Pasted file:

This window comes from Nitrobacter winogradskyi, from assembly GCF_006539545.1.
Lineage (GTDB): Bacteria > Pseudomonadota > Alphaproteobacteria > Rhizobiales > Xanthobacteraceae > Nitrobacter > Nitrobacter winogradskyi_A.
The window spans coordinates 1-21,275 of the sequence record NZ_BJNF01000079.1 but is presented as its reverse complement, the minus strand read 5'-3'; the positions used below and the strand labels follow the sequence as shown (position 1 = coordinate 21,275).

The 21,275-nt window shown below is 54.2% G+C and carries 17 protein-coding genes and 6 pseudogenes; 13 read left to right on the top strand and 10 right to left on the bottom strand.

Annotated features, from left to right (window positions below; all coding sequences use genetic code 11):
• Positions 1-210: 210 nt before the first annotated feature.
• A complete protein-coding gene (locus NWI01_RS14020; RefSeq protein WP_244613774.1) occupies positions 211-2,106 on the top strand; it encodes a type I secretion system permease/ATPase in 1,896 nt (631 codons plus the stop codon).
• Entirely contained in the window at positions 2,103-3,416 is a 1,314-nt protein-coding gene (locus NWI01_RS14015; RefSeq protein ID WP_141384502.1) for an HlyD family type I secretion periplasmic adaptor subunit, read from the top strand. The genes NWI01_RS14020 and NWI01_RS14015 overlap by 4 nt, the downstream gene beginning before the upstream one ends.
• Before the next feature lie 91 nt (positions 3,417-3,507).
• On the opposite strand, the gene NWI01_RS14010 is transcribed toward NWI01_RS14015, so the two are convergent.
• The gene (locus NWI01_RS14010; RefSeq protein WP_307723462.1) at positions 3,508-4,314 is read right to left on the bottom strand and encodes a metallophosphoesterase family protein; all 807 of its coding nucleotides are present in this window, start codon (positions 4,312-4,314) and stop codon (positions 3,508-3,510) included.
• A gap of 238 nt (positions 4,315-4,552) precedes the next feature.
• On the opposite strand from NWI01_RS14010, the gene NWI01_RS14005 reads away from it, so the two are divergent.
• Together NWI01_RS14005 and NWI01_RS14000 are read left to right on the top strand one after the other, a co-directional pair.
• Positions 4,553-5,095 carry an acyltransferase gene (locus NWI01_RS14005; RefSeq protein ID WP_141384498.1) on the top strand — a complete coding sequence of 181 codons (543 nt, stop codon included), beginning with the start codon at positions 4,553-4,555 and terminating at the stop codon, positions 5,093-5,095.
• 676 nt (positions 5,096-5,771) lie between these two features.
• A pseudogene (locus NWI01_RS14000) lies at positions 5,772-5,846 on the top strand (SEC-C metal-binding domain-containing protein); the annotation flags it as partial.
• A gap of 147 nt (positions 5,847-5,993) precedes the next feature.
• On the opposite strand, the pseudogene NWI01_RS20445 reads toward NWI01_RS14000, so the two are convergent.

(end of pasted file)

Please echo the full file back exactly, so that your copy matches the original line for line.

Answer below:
This window comes from Nitrobacter winogradskyi, from assembly GCF_006539545.1.
Lineage (GTDB): Bacteria > Pseudomonadota > Alphaproteobacteria > Rhizobiales > Xanthobacteraceae > Nitrobacter > Nitrobacter winogradskyi_A.
The window spans coordinates 1-21,275 of the sequence record NZ_BJNF01000079.1 but is presented as its reverse complement, the minus strand read 5'-3'; the positions used below and the strand labels follow the sequence as shown (position 1 = coordinate 21,275).

The 21,275-nt window shown below is 54.2% G+C and carries 17 protein-coding genes and 6 pseudogenes; 13 read left to right on the top strand and 10 right to left on the bottom strand.

Annotated features, from left to right (window positions below; all coding sequences use genetic code 11):
• Positions 1-210: 210 nt before the first annotated feature.
• A complete protein-coding gene (locus NWI01_RS14020; RefSeq protein WP_244613774.1) occupies positions 211-2,106 on the top strand; it encodes a type I secretion system permease/ATPase in 1,896 nt (631 codons plus the stop codon).
• Entirely contained in the window at positions 2,103-3,416 is a 1,314-nt protein-coding gene (locus NWI01_RS14015; RefSeq protein ID WP_141384502.1) for an HlyD family type I secretion periplasmic adaptor subunit, read from the top strand. The genes NWI01_RS14020 and NWI01_RS14015 overlap by 4 nt, the downstream gene beginning before the upstream one ends.
• Before the next feature lie 91 nt (positions 3,417-3,507).
• On the opposite strand, the gene NWI01_RS14010 is transcribed toward NWI01_RS14015, so the two are convergent.
• The gene (locus NWI01_RS14010; RefSeq protein WP_307723462.1) at positions 3,508-4,314 is read right to left on the bottom strand and encodes a metallophosphoesterase family protein; all 807 of its coding nucleotides are present in this window, start codon (positions 4,312-4,314) and stop codon (positions 3,508-3,510) included.
• A gap of 238 nt (positions 4,315-4,552) precedes the next feature.
• On the opposite strand from NWI01_RS14010, the gene NWI01_RS14005 reads away from it, so the two are divergent.
• Together NWI01_RS14005 and NWI01_RS14000 are read left to right on the top strand one after the other, a co-directional pair.
• Positions 4,553-5,095 carry an acyltransferase gene (locus NWI01_RS14005; RefSeq protein ID WP_141384498.1) on the top strand — a complete coding sequence of 181 codons (543 nt, stop codon included), beginning with the start codon at positions 4,553-4,555 and terminating at the stop codon, positions 5,093-5,095.
• 676 nt (positions 5,096-5,771) lie between these two features.
• A pseudogene (locus NWI01_RS14000) lies at positions 5,772-5,846 on the top strand (SEC-C metal-binding domain-containing protein); the annotation flags it as partial.
• A gap of 147 nt (positions 5,847-5,993) precedes the next feature.
• On the opposite strand, the pseudogene NWI01_RS20445 reads toward NWI01_RS14000, so the two are convergent.